The dungeon is in three sections. Two warring tribes take up two sections while the third is considered too dangerous by them to venture in to. The rooms are a good mixture of empty, monster, treasure, and just plain weird. Trip wires trigger stones from the ceiling, cultists held in a stasis bubble, worms bursting through walls to implant their egg sacks in to characters, invisible treasure pots with curses, real curse!, inscribed on them … so much to do, so much to see, so what’s wrong with taking the backstreets, you’ll never know if you don’t go, you’ll never shine if you don’t glow …

And glow you will! There’s a gonzo/technology element at play in parts of this module so there’s a ritual chamber full of The Glow! Hey Kids! Who wants to grow an extra arm! The module also does an ok job of trying to be dynamic: some rooms can change over time, the party can meep corpses of others, and of course there are the factions mentioned earlier. I LOVE factions! They keep the dungeon interesting and help provide a kind of motivation, all with a built in R&R stop for the players. Meet strange new cultures and kill them , or their enemies, or both sides, or play them off against each other while trying to score a lot of treasure for minimal risk … that’s what D&D adventures are made of.

I get a strong nostalgia feel from this module, brining back memories of Dungeoneer and Arduin supplements. That kind of strangeness that filled those pages, but without the mess of their layout and editing. The print version of this is dirt cheep. There’s no art and it’s printed ‘pamphlet style’ on sheets of letter sized paper that then folded lengthwise, making a 11″x4.5″ format. It works perfectly, and presumably it very inexpensive to produce. This is a GREAT first module in this series and I hope to see more. The RPG world deserves to see more OD&D-like content.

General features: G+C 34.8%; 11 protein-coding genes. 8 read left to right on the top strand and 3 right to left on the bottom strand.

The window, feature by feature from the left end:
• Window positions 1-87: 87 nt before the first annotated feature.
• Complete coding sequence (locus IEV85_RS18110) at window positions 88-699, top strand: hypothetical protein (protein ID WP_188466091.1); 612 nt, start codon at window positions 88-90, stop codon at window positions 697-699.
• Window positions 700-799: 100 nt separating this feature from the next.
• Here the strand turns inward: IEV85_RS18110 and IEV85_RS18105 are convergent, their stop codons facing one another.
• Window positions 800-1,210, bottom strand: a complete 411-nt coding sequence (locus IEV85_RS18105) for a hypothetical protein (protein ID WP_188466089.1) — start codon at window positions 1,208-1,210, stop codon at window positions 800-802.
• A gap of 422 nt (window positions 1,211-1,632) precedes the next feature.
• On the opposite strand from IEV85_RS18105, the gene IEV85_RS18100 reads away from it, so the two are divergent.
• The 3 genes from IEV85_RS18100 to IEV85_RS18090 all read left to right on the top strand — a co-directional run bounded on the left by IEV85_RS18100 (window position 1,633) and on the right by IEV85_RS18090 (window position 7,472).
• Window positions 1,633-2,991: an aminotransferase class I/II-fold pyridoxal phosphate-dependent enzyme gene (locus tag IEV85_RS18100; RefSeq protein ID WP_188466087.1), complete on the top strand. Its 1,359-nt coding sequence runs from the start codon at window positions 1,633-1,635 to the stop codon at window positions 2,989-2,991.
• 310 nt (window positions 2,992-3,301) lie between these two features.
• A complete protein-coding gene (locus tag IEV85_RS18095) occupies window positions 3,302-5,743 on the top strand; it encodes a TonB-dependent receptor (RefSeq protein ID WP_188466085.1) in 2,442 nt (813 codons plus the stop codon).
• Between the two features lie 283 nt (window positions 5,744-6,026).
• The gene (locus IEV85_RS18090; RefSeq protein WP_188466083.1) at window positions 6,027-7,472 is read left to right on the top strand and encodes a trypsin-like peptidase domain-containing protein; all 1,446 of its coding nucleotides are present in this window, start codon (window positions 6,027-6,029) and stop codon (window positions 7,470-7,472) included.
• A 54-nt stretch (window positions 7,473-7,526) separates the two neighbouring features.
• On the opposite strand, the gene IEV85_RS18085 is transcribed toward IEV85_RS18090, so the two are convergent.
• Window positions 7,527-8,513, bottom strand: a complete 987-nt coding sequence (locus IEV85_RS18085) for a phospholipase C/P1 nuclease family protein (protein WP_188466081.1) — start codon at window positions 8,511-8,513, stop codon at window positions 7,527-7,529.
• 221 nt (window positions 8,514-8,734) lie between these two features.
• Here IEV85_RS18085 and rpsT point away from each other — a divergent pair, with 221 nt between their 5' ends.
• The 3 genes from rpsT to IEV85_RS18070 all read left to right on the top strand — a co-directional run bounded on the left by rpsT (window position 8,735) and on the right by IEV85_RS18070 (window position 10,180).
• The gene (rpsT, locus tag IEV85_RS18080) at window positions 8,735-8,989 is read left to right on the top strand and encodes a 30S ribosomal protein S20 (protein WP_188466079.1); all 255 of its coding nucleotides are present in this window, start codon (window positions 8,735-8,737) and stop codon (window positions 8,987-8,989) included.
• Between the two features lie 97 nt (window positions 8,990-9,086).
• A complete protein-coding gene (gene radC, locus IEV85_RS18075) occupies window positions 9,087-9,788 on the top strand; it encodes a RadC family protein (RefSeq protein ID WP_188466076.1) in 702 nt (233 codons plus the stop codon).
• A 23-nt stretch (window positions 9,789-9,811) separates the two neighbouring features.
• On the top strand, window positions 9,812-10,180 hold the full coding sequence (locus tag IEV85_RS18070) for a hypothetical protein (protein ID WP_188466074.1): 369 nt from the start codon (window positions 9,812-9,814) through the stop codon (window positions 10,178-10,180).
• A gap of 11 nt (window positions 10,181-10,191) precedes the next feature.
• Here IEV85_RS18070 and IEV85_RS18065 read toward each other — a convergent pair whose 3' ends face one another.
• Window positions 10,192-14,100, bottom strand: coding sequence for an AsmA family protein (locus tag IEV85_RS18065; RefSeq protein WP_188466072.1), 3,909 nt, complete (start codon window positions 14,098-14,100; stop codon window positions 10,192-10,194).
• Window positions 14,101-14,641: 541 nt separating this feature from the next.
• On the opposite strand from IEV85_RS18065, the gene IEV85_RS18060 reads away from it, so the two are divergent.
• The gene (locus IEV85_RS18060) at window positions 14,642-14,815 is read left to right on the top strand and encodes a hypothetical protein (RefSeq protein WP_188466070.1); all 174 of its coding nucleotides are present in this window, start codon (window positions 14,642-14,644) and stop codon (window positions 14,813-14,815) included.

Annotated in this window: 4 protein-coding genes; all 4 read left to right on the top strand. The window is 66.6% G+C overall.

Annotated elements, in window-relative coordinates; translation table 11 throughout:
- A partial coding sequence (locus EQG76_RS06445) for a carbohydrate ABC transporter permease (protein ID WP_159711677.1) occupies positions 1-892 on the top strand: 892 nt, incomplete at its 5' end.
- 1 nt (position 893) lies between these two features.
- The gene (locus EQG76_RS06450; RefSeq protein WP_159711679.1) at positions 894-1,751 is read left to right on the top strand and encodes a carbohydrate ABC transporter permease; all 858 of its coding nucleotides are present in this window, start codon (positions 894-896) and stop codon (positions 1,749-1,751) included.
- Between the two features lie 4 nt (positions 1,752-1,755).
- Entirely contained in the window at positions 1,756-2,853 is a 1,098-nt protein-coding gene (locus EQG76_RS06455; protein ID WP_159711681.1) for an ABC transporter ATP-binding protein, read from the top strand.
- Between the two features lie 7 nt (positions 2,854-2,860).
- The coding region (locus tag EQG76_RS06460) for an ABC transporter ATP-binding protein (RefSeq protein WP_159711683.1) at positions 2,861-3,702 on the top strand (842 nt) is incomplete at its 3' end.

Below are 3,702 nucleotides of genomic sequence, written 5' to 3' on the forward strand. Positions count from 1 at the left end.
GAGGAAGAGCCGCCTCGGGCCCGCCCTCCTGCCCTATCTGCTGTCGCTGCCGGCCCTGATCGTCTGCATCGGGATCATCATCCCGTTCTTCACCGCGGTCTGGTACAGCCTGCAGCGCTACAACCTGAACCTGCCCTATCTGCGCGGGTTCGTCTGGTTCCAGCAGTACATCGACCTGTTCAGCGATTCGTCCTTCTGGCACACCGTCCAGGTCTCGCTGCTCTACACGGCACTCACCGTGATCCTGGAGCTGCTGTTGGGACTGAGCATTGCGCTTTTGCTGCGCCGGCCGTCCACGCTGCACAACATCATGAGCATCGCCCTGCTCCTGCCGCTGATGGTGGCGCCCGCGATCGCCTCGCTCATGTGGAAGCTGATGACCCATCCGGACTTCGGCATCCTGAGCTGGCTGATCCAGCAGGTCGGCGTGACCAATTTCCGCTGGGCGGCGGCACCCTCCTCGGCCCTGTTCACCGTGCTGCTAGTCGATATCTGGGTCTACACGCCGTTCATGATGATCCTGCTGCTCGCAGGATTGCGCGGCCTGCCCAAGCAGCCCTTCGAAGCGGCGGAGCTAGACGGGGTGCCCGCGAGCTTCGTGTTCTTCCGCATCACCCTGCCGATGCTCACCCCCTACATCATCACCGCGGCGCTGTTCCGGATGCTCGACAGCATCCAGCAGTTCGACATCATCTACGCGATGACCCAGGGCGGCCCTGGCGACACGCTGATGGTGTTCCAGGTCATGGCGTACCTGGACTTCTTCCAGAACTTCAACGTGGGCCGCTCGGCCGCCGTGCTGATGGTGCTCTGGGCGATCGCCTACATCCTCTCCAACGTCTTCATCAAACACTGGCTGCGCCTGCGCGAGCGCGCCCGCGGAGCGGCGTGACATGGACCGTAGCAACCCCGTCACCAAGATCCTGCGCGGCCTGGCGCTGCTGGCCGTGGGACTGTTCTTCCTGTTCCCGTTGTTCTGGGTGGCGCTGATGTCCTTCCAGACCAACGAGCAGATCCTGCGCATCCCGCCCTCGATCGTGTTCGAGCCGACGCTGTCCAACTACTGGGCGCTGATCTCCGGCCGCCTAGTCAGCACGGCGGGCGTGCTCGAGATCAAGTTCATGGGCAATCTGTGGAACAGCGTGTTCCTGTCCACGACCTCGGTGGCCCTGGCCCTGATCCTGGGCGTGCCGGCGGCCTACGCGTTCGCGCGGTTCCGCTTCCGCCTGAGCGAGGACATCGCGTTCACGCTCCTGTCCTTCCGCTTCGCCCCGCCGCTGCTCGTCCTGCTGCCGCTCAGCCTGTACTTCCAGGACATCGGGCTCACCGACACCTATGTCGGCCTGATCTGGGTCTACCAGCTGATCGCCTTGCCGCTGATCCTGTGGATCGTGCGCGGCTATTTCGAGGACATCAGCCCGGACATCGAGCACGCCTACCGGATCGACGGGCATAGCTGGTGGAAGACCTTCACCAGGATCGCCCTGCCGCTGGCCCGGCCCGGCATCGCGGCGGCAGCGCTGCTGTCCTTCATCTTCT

This is available on DriveThru.

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4 Responses to Beneath the Ruins

  1. Anonymous says:

    Any updates to this dungeon?

    Help poleans

    Last issue of the zine was 20166

    • PrinceofNothing says:

      The series ended with #8 Proteus Sinking and no new entries were made afterwards. A shame.

      • Last Bus to Dwimmermount says:

        Actually, this particular dungeon was further developed in the “Wizards, Mutants, Lazer Pistols” zine. There are a few extra levels there– Bryce reviewed some of them, I think. The Psychedelic Fantasies series presented a different dungeon/adventure in every installment. Both projects seem dead and buried now, and it’s a shame indeed!

  2. Anonymous says:

    Where are the creators now? How do we best contact them?